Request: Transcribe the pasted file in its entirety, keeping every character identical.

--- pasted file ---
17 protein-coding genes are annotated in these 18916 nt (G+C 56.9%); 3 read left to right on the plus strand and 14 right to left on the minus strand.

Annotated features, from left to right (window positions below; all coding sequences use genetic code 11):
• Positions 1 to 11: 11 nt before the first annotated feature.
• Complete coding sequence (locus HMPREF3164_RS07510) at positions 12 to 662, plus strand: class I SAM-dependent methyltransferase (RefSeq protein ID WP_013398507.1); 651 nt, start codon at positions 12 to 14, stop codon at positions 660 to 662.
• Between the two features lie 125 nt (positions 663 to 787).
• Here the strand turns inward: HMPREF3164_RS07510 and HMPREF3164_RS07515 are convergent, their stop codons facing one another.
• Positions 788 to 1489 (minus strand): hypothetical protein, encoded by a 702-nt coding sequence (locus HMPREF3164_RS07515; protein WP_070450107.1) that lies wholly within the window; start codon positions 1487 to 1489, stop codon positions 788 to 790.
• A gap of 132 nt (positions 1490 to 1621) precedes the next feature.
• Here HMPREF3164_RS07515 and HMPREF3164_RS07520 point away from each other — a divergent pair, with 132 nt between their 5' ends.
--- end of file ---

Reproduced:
17 protein-coding genes are annotated in these 18916 nt (G+C 56.9%); 3 read left to right on the plus strand and 14 right to left on the minus strand.

Annotated features, from left to right (window positions below; all coding sequences use genetic code 11):
• Positions 1 to 11: 11 nt before the first annotated feature.
• Complete coding sequence (locus HMPREF3164_RS07510) at positions 12 to 662, plus strand: class I SAM-dependent methyltransferase (RefSeq protein ID WP_013398507.1); 651 nt, start codon at positions 12 to 14, stop codon at positions 660 to 662.
• Between the two features lie 125 nt (positions 663 to 787).
• Here the strand turns inward: HMPREF3164_RS07510 and HMPREF3164_RS07515 are convergent, their stop codons facing one another.
• Positions 788 to 1489 (minus strand): hypothetical protein, encoded by a 702-nt coding sequence (locus HMPREF3164_RS07515; protein WP_070450107.1) that lies wholly within the window; start codon positions 1487 to 1489, stop codon positions 788 to 790.
• A gap of 132 nt (positions 1490 to 1621) precedes the next feature.
• Here HMPREF3164_RS07515 and HMPREF3164_RS07520 point away from each other — a divergent pair, with 132 nt between their 5' ends.